The Line of Demarcation Between Fiction and Literary Criticism
The critic's old question about whether the novel, short story, poem or drama is based on real events seems to have been left as a minor reference, a detail for some historians –neo-positivists, neo-Marxists etc. who observe the text as a document, not as a work of art. Perhaps because most of these social scientists lack artistic sensibility, they suffer from a very low index of thought by phantasmagorias or intuitions. Not even critics who stuff their studies with philosophical, linguistic or sociological reflections, dedicate space to this comparison between reality and fiction. Maybe only the "multiculturalists" - another political demagogy - lose too many paragraphs in placing borders, whose walls are obsolete.
It is well known that since Aristotle, at least since he published his poetic art and his rhetoric in the fourth century BC, the question of whether art imitates life or if the phenomenon also occurs inversely, if it flies reality imitates fiction, under the paradox that fiction is a privileged form of reality. Each one of the aesthetic theories of realism has gone down the path of the reflex, mechanical or dialectical, denying at the same time possible imaginative autonomies, areas of poetic fantasy where the continued metaphor prevails over the distant or poor leitmotif.
From this endless dispute between the hen, the egg and some libidinous rooster, we take advantage today - to illustrate the debacle of the demarcations - the novelists who in reality are historians or vice versa or better: both at the same time. Before our texts we are inclined to catalog them within the microhistory, according to the techniques of "scale reduction" -so similar for social history as for the historical novel or based on facts and "real" characters -, which was practiced by the Italian Carlo Ginzburg in his famous The Cheese and The Worms or his so pleasant journalistic style Robert Darton, in the absorbing The Great Cat Massacre: and Other Episodes in French Cultural History. But at the same time, it is evident that our texts would also classify as historical novels.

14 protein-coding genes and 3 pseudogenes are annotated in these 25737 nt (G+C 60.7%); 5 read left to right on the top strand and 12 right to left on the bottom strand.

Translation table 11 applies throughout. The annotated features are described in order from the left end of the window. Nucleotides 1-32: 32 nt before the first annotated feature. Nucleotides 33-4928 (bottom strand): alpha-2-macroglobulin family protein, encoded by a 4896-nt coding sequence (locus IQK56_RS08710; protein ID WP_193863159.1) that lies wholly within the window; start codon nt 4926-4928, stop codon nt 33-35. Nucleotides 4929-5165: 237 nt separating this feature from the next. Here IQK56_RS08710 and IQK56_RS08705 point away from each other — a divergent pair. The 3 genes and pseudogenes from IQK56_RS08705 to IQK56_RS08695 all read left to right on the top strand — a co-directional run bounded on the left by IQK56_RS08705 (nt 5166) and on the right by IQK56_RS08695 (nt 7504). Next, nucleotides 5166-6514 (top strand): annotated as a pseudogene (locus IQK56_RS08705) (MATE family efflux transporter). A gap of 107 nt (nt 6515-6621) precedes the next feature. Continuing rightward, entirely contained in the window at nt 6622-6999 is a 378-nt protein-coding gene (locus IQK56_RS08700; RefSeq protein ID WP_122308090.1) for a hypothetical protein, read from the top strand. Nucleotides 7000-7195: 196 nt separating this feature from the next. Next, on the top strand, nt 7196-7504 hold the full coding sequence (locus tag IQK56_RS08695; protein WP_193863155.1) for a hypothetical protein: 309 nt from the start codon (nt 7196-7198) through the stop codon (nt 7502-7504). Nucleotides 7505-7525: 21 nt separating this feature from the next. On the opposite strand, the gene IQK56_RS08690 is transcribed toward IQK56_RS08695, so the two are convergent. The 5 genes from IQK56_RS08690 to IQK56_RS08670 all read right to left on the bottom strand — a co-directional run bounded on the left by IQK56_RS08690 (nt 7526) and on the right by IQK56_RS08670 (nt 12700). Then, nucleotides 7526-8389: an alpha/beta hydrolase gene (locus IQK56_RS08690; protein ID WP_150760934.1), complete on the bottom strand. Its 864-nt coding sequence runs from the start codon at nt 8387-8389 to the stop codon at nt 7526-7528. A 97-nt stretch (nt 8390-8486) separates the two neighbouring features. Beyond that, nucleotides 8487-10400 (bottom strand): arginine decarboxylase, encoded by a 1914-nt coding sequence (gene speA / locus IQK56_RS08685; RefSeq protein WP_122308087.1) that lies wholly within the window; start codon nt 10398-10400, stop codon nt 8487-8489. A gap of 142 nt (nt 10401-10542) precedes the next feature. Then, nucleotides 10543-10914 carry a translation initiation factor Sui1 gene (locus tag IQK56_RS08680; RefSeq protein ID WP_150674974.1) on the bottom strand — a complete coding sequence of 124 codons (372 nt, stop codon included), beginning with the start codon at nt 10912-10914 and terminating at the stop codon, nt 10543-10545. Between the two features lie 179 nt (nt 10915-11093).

In other words, the label does not interest because both are valid. It is very easy because literary criticism should not interrogate the text under the premise that it is a work of fiction or sociological and anthropological research, even with elements of other so-called social sciences, such as ethnology and folklore. Although yes, of course, it carefully observes whether the narrated and described is credible, and in the case of historical events-relevant or not-if the reference is true or false, without exaggerated relativisms that bring into crisis the validity of an event or an attitude, a decision or the results of a war, disaster natural, conspiracy, murder, marriage, conquest etc. There are philosophical questions which are tackled by great scholars such as Nietzsche who talk about creativity as divine possession.
Distinguishing facts from opinions is one of the first tips that Harold Bloom gives his students at Yale. He immediately recommends reading Aristotle whom he considers more modern than so many "philosophers" and "culturists" discoverers of the toothbrush. However, the best current connoisseur of Shakespeare admits the existence, on the edges, of an area where the statements of facts, events, or whatever it is called in relation to what happens - is modulated and sometimes even ballasted by a point of view, an opinion that favors a certain relativism that mortgages the transparency of the demarcation.
Territory undermined, confused area, a load of subjectivities enhances the possibilities of offering a caricature, an angle, a slant where the facts - sometimes only for the space that is dedicated to each one - already have a dose of opinions. Consider, for example, the versions of the Battle of Austerlitz, as it appears in War and Peace by Leo Tolstoy against French and Austrian authors. However, there is a core that neither a chorus of opinions can change: the overwhelming victory of the French army led by Napoleon, the historical turn that such an event meant to be.
The following "Testimony of Juliana Burgos" can exemplify the phenomenon, illustrate its dialectical complexity without having to take sides towards one extreme or the other. I wrote it as a tribute to the enchantment of a story where Jorge Luis Borges makes a tacit display of expressive devices. The possible enjoyment of my story depends - as it happens with the literary critics that exceed the journalistic reviews - of which it is read or reread "The intruder", its re-created referent. The freshness of the memory multiplies the appreciation. It is a pleasure to observe the dialogical relationship between "Testimony of Juliana Burgos" and "The Intruder" which is a form of literary criticism. It also serves, of course, as valid as the translation of Borges's tale into German or any other language.
I think I have placed in a critical eclecticism the perspective from which I am inclined to observe and reflect, to live. I write -I insist- without idle questions, that far from helping the evaluation of the text that is, what it generates is confusion, either as a historicist mania of factual verisimilitude or as a hyperbole of the imaginative.